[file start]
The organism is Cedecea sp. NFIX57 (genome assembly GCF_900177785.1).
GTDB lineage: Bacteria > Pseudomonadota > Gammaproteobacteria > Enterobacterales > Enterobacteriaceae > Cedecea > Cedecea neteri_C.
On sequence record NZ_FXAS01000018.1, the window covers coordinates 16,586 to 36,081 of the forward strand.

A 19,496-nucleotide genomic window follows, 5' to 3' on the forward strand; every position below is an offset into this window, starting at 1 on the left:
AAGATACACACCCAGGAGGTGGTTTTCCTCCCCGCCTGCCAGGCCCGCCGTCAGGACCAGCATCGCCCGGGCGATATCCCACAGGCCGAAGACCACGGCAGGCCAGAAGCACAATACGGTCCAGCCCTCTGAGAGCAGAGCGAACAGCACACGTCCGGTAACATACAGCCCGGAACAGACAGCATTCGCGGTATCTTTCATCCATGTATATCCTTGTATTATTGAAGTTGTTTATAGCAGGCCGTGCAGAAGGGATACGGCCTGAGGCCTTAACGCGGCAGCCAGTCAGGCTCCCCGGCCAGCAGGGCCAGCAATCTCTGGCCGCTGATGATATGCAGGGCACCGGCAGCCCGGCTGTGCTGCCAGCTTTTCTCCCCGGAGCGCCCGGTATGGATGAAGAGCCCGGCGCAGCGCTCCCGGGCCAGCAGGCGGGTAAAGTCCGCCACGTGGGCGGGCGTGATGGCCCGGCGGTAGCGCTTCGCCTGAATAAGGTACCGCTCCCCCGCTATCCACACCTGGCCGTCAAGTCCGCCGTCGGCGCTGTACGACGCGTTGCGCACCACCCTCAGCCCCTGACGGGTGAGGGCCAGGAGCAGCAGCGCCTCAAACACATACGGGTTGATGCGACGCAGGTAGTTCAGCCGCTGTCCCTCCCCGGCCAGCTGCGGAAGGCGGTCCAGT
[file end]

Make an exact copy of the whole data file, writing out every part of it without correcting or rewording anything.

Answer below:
The organism is Cedecea sp. NFIX57 (genome assembly GCF_900177785.1).
GTDB lineage: Bacteria > Pseudomonadota > Gammaproteobacteria > Enterobacterales > Enterobacteriaceae > Cedecea > Cedecea neteri_C.
On sequence record NZ_FXAS01000018.1, the window covers coordinates 16,586 to 36,081 of the forward strand.

A 19,496-nucleotide genomic window follows, 5' to 3' on the forward strand; every position below is an offset into this window, starting at 1 on the left:
AAGATACACACCCAGGAGGTGGTTTTCCTCCCCGCCTGCCAGGCCCGCCGTCAGGACCAGCATCGCCCGGGCGATATCCCACAGGCCGAAGACCACGGCAGGCCAGAAGCACAATACGGTCCAGCCCTCTGAGAGCAGAGCGAACAGCACACGTCCGGTAACATACAGCCCGGAACAGACAGCATTCGCGGTATCTTTCATCCATGTATATCCTTGTATTATTGAAGTTGTTTATAGCAGGCCGTGCAGAAGGGATACGGCCTGAGGCCTTAACGCGGCAGCCAGTCAGGCTCCCCGGCCAGCAGGGCCAGCAATCTCTGGCCGCTGATGATATGCAGGGCACCGGCAGCCCGGCTGTGCTGCCAGCTTTTCTCCCCGGAGCGCCCGGTATGGATGAAGAGCCCGGCGCAGCGCTCCCGGGCCAGCAGGCGGGTAAAGTCCGCCACGTGGGCGGGCGTGATGGCCCGGCGGTAGCGCTTCGCCTGAATAAGGTACCGCTCCCCCGCTATCCACACCTGGCCGTCAAGTCCGCCGTCGGCGCTGTACGACGCGTTGCGCACCACCCTCAGCCCCTGACGGGTGAGGGCCAGGAGCAGCAGCGCCTCAAACACATACGGGTTGATGCGACGCAGGTAGTTCAGCCGCTGTCCCTCCCCGGCCAGCTGCGGAAGGCGGTCCAGT